43. Development of Modern Radiography • 1956 First automatic roller transport film processor introduced by Kodak • 1963 Single photon emission computed tomography demonstrated. • 1965 Ninety second film processor introduced.

  44. Development of Modern Radiography • 1966 Diagnostic ultrasound enters routine use. • 1972 Rare earth radiographic intensifying screen are introduced. • 1973 Hounsfield completes development of the first computed tomography (CT) scanner (EMI)

  45. Development of Modern Radiography • 1973 Damadian and Lauterbur produce the first magnetic resonance image (MRI) • 1980 First superconductor MR imager introduced • 1981 The International System of Units (SI) is adopted by the ICRU • 1983 First tabular grain film emulsion

  46. Development of Modern Radiography • 1983 First tabular grain film emulsion ( Kodak) introduced. • 1984 Laser stimulable phosphors for direct digital radiographs appear.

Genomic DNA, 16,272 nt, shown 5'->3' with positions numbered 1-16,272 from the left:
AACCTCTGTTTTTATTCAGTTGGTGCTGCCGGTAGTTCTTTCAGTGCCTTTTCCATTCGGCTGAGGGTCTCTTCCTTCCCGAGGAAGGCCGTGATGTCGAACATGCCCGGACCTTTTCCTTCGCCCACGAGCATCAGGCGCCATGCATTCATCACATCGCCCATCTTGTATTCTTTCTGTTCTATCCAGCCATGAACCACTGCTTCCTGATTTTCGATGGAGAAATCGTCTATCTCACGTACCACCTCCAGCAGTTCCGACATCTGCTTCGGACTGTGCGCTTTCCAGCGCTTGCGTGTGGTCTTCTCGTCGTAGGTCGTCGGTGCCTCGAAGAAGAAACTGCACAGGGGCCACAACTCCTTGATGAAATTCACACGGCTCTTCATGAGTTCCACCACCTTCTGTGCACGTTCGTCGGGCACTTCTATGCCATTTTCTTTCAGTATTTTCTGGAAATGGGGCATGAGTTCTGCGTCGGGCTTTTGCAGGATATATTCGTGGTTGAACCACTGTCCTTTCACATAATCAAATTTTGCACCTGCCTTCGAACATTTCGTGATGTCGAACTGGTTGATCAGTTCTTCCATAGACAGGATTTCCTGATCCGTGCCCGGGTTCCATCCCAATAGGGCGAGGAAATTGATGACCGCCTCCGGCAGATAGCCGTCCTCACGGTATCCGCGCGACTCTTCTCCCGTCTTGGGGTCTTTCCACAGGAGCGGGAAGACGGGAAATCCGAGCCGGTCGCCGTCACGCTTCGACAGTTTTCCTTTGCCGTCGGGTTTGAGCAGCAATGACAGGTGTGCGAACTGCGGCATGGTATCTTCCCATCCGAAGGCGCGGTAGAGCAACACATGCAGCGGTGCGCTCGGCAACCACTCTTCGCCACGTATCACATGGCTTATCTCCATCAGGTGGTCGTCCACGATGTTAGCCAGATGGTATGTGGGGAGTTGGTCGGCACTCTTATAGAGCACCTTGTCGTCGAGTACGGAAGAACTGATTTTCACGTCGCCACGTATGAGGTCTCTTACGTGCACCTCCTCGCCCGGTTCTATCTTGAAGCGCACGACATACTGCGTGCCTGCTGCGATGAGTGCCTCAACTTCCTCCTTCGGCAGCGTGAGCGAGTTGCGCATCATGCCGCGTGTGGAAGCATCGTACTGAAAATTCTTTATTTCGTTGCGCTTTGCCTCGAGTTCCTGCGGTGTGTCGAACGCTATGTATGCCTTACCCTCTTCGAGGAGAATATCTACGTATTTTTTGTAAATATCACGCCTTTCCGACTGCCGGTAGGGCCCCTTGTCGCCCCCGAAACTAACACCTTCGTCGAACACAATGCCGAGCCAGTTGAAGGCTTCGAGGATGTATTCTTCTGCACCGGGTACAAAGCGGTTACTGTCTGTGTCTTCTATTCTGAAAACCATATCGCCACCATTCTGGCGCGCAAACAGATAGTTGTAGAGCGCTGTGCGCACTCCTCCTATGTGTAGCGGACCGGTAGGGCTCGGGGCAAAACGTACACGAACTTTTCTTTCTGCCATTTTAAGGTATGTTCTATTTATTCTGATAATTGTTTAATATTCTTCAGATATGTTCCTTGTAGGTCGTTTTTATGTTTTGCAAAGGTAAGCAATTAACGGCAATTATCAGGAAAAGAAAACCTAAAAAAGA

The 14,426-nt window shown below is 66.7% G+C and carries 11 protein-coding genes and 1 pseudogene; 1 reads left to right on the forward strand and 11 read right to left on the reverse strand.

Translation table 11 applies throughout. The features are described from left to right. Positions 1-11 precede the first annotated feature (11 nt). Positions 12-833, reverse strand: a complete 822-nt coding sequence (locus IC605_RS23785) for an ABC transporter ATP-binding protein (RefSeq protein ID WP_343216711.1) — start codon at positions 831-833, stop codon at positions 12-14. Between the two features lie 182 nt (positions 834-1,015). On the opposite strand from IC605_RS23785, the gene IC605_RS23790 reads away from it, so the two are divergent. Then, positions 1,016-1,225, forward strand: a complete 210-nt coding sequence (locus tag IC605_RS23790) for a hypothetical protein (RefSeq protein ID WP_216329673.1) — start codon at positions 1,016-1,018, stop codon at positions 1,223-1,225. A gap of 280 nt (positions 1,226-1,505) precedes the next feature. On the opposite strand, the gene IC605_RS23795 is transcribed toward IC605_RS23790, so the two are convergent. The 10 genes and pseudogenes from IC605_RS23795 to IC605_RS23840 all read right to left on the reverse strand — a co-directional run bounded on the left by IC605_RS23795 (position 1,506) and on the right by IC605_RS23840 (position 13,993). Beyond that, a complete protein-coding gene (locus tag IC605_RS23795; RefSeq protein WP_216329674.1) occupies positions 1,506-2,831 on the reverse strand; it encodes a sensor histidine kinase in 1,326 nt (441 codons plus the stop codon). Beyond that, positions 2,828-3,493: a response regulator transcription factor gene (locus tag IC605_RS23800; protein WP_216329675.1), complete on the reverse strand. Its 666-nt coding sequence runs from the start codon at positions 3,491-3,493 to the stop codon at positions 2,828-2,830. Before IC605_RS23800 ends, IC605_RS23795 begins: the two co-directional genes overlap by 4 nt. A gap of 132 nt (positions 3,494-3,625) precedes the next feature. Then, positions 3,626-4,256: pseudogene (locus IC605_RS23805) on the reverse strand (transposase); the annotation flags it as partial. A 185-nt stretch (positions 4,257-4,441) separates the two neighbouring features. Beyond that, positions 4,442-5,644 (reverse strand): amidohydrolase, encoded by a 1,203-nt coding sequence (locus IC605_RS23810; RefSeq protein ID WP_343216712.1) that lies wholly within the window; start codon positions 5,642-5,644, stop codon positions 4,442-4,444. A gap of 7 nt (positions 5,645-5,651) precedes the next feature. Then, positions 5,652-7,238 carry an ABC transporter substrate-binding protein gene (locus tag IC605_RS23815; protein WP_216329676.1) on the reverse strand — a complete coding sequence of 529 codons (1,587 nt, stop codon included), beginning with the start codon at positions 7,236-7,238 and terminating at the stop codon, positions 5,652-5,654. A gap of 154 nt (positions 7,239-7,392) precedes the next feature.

47. Reports of Injury • The first fatality from radiography occurred in 1904 when Clarence Daly died from complications from experiments in fluoroscopy. • Injuries were frequent in the early years in the form of: • Burns, loss of hair and anemia. • By 1910, the more powerful Coolidge tube and Snook transformer reduced the superficial tissue injuries.

  48. Reports of Injury • Years later blood disorders such as aplastic anemia and leukemia were developing in radiologists. • This resulted in the development of lead aprons and gloves. • Workers were routinely evaluated for signs of effects of radiation exposure and provided detection devices.

  49. Radiation Safety • The attention of radiation safety has been very effective. Today it is considered as a safe occupation. • Today the emphasis has shifted back to the patient. • The principle of radiation safety is called ALARA or As Low As Reasonably Achievable.

  50. Ten Commandments of Radiation Protection • Understand and apply the cardinal principles of radiation control: time, distance and shielding. • Do not allow familiarity to result in false security. • Never stand in the primary beam. • Always wear protective apparel when not behind a protective barrier.